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Kitchen Side: Demsytifying “Media Marketing” (w/ Guest Ronnie Higgins)

Kitchen SIde: Demsytifying "Media Marketing" (w/ Guest Ronnie Higgins)

What does it mean for content marketers to “build a media company” or do “media marketing?”

Should you even work on this? Which brands can pull this off? How?

We brought on Ronnie Higgins, formal Director of Content for Hopin and a formal podcast guest, to tell us all of this and demystify the term.

Show topics:

  • What are the defining characteristics of a media company?
  • The misunderstanding behind effective media marketing.
  • How does a company think and act like a media company?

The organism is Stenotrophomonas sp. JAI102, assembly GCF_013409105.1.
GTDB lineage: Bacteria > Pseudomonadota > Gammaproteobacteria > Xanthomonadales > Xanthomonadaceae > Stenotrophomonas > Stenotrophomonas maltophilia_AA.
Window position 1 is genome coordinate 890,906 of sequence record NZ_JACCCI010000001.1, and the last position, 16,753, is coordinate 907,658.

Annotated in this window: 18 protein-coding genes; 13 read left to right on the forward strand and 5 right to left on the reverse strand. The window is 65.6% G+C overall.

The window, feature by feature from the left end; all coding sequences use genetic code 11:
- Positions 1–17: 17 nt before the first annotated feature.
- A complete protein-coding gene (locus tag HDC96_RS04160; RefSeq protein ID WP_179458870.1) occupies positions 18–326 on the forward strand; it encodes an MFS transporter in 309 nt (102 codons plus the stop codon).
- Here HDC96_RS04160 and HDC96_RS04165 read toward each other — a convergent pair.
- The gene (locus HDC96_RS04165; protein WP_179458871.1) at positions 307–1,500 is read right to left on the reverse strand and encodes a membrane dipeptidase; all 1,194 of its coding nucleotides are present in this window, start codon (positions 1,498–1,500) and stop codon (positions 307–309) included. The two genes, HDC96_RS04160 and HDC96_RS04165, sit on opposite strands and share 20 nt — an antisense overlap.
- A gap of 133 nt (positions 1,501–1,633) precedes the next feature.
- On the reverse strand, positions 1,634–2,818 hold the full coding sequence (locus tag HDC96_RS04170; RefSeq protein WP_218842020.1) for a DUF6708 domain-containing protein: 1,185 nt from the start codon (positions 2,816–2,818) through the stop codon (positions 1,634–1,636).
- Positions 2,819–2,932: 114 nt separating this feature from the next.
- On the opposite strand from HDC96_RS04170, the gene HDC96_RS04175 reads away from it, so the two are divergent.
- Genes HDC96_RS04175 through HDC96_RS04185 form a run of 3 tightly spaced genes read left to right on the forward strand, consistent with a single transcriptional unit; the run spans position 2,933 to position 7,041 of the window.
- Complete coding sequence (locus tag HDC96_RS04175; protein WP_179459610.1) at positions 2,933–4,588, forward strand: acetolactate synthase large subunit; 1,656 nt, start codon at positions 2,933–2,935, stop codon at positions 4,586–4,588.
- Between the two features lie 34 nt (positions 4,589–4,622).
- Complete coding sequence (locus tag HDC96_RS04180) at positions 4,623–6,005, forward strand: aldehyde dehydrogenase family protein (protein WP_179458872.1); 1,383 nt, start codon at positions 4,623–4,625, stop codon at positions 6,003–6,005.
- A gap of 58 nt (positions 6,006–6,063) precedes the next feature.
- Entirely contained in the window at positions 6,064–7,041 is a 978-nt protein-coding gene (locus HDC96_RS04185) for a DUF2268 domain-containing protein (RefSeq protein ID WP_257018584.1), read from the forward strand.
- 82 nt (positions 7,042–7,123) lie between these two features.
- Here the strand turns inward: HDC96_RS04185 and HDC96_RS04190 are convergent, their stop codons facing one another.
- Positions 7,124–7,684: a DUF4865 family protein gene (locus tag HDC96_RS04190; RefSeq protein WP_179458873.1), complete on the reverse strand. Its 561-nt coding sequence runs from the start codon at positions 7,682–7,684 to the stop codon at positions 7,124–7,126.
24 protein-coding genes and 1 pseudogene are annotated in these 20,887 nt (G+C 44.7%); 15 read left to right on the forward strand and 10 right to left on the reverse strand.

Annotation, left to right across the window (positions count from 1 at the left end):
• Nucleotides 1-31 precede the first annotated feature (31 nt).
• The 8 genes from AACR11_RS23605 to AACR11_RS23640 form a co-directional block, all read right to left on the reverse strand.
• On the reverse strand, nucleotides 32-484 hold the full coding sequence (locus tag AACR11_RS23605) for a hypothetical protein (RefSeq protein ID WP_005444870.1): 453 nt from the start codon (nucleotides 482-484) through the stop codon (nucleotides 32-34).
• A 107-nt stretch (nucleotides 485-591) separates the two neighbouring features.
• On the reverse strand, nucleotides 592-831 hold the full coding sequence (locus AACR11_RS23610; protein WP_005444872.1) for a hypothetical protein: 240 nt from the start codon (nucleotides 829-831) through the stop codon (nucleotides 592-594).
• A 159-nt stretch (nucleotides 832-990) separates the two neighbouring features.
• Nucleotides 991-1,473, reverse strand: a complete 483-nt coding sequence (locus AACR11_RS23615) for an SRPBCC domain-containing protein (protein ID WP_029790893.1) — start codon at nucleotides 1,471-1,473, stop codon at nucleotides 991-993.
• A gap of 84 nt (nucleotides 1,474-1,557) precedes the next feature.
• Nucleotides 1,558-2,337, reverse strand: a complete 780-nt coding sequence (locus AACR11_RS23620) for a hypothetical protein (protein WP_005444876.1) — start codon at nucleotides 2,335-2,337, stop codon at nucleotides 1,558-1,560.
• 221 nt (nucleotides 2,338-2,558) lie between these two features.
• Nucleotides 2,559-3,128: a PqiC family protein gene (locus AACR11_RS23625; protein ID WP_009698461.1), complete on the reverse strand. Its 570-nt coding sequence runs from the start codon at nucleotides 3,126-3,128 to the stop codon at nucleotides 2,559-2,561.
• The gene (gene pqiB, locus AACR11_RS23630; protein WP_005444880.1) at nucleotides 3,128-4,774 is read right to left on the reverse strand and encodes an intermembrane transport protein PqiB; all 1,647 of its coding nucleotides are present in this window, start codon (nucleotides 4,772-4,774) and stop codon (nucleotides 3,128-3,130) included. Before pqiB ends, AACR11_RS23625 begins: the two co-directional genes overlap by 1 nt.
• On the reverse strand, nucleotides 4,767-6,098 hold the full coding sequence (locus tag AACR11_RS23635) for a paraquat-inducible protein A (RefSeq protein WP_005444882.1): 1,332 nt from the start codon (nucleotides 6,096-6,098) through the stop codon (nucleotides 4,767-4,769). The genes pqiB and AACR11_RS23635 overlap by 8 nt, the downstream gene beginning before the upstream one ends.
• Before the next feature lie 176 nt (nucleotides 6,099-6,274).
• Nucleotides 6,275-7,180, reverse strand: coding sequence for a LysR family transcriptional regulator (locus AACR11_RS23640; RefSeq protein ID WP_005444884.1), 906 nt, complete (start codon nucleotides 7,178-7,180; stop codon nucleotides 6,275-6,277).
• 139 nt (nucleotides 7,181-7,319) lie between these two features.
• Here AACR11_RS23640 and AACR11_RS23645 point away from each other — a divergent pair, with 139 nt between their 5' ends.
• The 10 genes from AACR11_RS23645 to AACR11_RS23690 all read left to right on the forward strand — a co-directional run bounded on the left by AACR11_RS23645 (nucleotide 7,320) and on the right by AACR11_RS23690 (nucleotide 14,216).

• How to compete with other media companies.

What is Kitchen Side?

One big benefit of running an agency or working at one is you get to see the “kitchen side” of many different businesses; their revenue, their operations, their automations, and their culture.

You understand how things look from the inside and how that differs from the outside.

You understand how the sausage is made. 

As an agency ourselves, we’re working both on growing our clients’ businesses as well as our own. This podcast is one project, but we also blog, make videos, do sales, and have quite a robust portfolio of automations and hacks to run our business.

We want to take you behind the curtain, to the kitchen side of our business, to witness our brainstorms, discussions, and internal dialogues behind the public works that we ship.

Listen to the podcast:

Key Takeaways:

12:23 What are the defining characteristics of a media company?

It is easy to pride your company as a media company but does it meet certain specifications? Ronnie tells us what he thinks a media company should be about.